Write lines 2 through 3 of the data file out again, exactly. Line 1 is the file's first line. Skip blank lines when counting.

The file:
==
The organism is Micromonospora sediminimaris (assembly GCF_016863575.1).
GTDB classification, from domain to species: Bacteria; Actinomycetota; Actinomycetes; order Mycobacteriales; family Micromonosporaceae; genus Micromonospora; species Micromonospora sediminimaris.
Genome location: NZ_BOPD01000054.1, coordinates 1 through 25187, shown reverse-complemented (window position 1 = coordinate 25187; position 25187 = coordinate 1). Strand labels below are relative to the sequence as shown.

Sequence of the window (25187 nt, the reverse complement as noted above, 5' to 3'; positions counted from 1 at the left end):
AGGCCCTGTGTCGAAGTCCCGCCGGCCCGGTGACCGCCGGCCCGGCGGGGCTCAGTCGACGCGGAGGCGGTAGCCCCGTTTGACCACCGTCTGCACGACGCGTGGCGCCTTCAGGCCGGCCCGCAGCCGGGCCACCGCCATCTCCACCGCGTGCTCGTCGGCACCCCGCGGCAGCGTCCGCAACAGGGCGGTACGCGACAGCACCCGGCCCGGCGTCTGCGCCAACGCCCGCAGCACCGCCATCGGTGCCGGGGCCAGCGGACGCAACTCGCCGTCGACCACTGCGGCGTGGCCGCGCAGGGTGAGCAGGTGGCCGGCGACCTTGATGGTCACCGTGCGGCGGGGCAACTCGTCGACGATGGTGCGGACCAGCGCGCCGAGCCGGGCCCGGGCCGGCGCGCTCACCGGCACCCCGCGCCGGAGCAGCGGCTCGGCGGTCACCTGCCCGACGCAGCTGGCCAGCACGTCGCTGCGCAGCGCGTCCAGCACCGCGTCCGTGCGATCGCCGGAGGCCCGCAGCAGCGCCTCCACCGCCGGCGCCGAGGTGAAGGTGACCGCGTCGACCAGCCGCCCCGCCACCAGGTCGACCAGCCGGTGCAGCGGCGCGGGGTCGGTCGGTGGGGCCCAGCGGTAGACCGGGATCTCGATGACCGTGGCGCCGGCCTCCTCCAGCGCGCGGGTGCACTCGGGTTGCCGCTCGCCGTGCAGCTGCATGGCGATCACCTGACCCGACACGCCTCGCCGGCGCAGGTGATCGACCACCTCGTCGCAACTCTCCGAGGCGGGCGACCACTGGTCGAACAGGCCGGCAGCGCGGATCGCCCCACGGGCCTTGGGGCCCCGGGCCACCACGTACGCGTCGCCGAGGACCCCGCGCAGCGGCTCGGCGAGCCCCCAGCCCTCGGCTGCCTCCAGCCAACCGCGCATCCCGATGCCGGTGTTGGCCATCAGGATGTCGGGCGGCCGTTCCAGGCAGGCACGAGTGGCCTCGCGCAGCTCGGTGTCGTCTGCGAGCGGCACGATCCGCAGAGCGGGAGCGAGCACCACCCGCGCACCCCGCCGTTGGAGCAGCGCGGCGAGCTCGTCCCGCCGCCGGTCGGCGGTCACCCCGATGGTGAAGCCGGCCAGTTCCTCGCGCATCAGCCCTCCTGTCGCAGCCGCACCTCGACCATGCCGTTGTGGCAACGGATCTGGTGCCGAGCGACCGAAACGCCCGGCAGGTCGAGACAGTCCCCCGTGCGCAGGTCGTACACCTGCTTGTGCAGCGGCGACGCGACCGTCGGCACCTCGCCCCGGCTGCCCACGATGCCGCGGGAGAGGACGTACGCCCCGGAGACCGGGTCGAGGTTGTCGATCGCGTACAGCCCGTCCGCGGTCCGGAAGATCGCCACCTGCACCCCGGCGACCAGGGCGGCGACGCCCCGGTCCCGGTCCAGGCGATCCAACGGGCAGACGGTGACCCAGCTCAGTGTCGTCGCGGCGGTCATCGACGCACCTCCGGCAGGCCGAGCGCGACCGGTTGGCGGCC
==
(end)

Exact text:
GTDB classification, from domain to species: Bacteria; Actinomycetota; Actinomycetes; order Mycobacteriales; family Micromonosporaceae; genus Micromonospora; species Micromonospora sediminimaris.
Genome location: NZ_BOPD01000054.1, coordinates 1 through 25187, shown reverse-complemented (window position 1 = coordinate 25187; position 25187 = coordinate 1). Strand labels below are relative to the sequence as shown.